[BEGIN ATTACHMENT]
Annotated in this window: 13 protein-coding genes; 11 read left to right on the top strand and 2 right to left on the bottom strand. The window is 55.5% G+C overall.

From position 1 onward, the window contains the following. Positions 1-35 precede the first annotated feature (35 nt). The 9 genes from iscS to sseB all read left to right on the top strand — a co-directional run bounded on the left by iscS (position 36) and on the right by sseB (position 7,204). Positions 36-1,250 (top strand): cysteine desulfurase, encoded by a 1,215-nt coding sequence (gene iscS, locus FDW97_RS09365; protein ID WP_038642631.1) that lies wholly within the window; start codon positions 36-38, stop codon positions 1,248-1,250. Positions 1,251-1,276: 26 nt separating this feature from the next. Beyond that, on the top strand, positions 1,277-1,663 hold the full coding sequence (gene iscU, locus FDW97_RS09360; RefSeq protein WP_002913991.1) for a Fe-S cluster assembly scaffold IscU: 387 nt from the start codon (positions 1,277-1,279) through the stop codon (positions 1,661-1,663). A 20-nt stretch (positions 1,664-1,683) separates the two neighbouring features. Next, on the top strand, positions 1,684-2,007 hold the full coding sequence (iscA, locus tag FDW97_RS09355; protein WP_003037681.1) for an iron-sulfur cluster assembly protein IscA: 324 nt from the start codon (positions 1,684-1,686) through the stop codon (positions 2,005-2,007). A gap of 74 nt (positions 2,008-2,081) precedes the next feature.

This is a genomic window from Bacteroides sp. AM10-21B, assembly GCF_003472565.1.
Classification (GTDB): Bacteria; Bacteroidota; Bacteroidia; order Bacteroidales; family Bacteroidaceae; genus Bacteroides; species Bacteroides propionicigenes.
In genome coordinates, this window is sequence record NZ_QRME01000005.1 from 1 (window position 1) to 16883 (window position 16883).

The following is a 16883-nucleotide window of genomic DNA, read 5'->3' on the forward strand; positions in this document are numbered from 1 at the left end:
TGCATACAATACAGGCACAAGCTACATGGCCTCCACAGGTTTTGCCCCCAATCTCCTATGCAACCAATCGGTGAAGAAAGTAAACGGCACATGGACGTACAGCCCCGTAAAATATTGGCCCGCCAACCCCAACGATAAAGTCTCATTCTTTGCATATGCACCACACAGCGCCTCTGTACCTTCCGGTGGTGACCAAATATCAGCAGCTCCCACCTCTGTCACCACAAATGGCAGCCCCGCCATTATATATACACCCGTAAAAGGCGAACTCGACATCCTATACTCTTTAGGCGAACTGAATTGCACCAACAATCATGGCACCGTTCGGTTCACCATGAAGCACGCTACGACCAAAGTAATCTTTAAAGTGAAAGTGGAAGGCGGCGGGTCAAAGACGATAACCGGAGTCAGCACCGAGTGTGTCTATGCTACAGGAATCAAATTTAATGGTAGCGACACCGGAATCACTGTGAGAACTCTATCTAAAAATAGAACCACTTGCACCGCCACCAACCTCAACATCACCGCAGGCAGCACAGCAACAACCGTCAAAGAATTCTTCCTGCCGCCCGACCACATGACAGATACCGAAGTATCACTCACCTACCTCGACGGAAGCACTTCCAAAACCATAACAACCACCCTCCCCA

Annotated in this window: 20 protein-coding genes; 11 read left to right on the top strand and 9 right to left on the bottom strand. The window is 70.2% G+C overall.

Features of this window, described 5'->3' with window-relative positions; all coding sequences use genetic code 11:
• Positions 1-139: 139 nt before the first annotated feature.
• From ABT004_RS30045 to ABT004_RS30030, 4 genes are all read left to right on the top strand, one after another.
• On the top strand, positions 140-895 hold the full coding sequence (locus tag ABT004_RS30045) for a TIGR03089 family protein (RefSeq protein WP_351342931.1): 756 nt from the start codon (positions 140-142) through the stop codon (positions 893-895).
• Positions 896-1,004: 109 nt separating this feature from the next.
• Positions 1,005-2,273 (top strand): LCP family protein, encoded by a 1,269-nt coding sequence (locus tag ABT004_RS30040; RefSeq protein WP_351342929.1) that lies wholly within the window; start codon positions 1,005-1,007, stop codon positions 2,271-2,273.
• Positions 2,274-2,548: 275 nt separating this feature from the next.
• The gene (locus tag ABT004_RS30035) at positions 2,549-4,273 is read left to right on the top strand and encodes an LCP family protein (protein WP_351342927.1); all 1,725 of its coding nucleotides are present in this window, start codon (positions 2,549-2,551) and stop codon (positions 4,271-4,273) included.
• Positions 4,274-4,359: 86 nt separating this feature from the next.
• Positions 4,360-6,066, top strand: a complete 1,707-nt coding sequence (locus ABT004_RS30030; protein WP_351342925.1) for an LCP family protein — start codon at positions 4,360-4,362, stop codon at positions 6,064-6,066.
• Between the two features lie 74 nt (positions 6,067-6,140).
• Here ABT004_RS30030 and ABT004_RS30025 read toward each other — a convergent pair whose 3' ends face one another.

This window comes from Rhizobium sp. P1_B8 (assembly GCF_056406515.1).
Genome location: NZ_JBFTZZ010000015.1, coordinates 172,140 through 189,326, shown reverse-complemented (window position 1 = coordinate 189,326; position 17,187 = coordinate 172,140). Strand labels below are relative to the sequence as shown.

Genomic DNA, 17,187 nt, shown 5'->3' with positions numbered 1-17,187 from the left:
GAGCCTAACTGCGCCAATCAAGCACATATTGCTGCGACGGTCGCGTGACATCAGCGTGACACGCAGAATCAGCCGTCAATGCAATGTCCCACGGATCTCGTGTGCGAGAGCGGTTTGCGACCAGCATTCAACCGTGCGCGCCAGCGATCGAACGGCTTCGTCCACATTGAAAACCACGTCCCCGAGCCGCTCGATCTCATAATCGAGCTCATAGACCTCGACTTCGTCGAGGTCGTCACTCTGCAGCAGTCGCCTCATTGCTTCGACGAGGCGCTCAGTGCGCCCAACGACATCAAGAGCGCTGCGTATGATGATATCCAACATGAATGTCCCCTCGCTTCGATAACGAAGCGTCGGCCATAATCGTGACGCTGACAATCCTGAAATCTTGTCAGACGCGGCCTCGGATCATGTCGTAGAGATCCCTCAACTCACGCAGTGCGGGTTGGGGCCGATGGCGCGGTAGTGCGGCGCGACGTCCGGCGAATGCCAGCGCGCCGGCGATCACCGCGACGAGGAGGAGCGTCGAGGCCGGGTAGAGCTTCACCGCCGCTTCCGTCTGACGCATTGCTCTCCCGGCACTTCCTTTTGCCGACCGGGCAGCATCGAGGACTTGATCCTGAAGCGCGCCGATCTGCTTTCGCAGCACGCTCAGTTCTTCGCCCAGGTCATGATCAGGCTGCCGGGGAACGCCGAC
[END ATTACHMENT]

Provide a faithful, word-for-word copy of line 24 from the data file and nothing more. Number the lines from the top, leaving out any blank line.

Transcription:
GAGCCTAACTGCGCCAATCAAGCACATATTGCTGCGACGGTCGCGTGACATCAGCGTGACACGCAGAATCAGCCGTCAATGCAATGTCCCACGGATCTCGTGTGCGAGAGCGGTTTGCGACCAGCATTCAACCGTGCGCGCCAGCGATCGAACGGCTTCGTCCACATTGAAAACCACGTCCCCGAGCCGCTCGATCTCATAATCGAGCTCATAGACCTCGACTTCGTCGAGGTCGTCACTCTGCAGCAGTCGCCTCATTGCTTCGACGAGGCGCTCAGTGCGCCCAACGACATCAAGAGCGCTGCGTATGATGATATCCAACATGAATGTCCCCTCGCTTCGATAACGAAGCGTCGGCCATAATCGTGACGCTGACAATCCTGAAATCTTGTCAGACGCGGCCTCGGATCATGTCGTAGAGATCCCTCAACTCACGCAGTGCGGGTTGGGGCCGATGGCGCGGTAGTGCGGCGCGACGTCCGGCGAATGCCAGCGCGCCGGCGATCACCGCGACGAGGAGGAGCGTCGAGGCCGGGTAGAGCTTCACCGCCGCTTCCGTCTGACGCATTGCTCTCCCGGCACTTCCTTTTGCCGACCGGGCAGCATCGAGGACTTGATCCTGAAGCGCGCCGATCTGCTTTCGCAGCACGCTCAGTTCTTCGCCCAGGTCATGATCAGGCTGCCGGGGAACGCCGAC